4 thoughts on “Search for Significance

  1. Dana,
    Thanks for being honest & sharing your journey – I look forward to reading more tomorrow…. I understand how it feels competeing for attention you’ll never feel you’ll get – not by 7 others (or was that 7 total) women, women at that!! To be a child of divorce myself, it’s not just the father I tried to gain approval from, but my mother too. Once I thought gained, then & now still realizing its just fake… I still have a lot to work out & am praying my way through, as that’s all I know to do. Thankful for a mostly understanding hubby, but just waiting for him to pull the rug out from under me too. Needing lot’s o faith, trust in God, and love & prayers.
    Hugs, HL

  2. Heather, I appreciate the time you took to read and comment on my post. An important daily reminder is that we are imperfect human beings living in an imperfect fallen world. People will disappoint us, hurt us and frustrate us.

    Our hope is not in the world…rather, our hope is in Jesus. He said, “In this world there will be trouble, but take heart! I have overcome the world.” (John 16:33)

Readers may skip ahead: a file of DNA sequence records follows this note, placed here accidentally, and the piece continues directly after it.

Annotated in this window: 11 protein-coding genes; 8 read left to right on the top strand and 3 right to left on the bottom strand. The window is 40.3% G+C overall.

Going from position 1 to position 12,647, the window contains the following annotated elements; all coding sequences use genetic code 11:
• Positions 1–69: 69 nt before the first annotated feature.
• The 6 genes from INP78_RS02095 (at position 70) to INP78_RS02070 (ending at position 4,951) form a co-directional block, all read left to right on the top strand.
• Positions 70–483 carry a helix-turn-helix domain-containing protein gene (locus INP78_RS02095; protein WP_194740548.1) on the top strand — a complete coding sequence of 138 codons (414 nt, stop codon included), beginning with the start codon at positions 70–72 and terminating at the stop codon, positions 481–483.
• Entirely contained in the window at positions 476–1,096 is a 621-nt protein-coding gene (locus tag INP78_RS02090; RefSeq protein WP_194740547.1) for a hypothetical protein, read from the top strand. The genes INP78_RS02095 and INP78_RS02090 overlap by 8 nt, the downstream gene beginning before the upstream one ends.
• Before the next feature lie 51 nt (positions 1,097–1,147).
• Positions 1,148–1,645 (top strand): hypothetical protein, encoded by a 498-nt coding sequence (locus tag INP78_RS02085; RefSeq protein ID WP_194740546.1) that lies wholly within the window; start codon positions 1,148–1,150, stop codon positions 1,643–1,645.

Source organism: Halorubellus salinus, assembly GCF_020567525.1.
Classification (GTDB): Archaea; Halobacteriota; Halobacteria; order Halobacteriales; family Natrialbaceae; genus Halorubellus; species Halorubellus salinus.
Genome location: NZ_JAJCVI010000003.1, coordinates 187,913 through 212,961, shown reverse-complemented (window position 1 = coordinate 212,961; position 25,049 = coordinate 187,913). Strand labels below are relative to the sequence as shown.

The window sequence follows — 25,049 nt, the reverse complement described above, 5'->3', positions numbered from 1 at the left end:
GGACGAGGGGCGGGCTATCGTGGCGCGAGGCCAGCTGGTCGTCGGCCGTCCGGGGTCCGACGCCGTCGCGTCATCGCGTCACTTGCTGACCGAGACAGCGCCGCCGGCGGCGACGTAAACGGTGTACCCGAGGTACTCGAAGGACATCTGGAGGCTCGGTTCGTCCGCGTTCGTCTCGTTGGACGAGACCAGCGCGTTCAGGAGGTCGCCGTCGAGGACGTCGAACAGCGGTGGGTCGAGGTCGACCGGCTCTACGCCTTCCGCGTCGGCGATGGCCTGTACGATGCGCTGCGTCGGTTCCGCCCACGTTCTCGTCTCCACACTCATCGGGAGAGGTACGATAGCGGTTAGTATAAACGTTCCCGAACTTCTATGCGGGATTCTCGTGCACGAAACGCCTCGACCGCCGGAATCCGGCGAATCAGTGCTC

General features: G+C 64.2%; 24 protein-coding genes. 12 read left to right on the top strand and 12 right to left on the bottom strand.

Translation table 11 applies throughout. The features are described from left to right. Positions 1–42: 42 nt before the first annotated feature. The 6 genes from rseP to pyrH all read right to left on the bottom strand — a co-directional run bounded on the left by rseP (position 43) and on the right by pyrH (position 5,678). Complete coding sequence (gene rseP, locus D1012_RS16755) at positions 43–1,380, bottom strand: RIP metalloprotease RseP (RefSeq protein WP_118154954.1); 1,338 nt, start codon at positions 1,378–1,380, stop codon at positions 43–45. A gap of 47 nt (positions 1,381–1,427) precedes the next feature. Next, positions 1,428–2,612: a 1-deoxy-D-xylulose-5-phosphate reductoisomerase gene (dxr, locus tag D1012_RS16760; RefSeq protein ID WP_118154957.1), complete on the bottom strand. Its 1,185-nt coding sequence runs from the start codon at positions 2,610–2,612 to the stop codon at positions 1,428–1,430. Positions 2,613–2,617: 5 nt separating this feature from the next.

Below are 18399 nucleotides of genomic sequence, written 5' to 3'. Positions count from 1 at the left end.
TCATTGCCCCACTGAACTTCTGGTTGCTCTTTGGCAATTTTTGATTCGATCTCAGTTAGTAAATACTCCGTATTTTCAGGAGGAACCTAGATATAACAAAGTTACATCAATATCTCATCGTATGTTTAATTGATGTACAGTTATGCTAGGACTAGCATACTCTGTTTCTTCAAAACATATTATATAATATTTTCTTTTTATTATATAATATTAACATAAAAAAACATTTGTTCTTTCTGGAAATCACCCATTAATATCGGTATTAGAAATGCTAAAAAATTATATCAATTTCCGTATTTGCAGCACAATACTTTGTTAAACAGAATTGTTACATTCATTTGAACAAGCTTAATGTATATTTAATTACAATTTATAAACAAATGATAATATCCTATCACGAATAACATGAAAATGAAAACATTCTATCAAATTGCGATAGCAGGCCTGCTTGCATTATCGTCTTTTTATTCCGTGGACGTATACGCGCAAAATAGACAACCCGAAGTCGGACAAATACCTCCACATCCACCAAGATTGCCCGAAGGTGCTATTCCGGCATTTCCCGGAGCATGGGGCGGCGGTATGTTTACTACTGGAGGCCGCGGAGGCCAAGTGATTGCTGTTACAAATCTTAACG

Therefore, no matter how troubling our earthly relationships, we must run to Jesus who graciously provides abundant peace, love and reassurance. My prayer is that you run to your Heavenly Father who is waiting for you with open arms. His constant faith will never let us down and is overflowing!

    Warm Hugs,
    Dana Arcuri

  3. Dana, your “dad story” is much like mine with my mother, except you get to experience a restored relationship before it is too late. Praise God that He led you to this place of peace, and has given you back the father that you had lost for so many years. Thank you for sharing your heart and your journey with us.

    • Susan, forgiving my dad never would have happened if God left it up to me to make the decision. In our own flesh, we fall flat on our faces. But with the grace of God we are able to see things in a whole new light. It’s humbling, empowering & life-changing!

      Warm Hugs,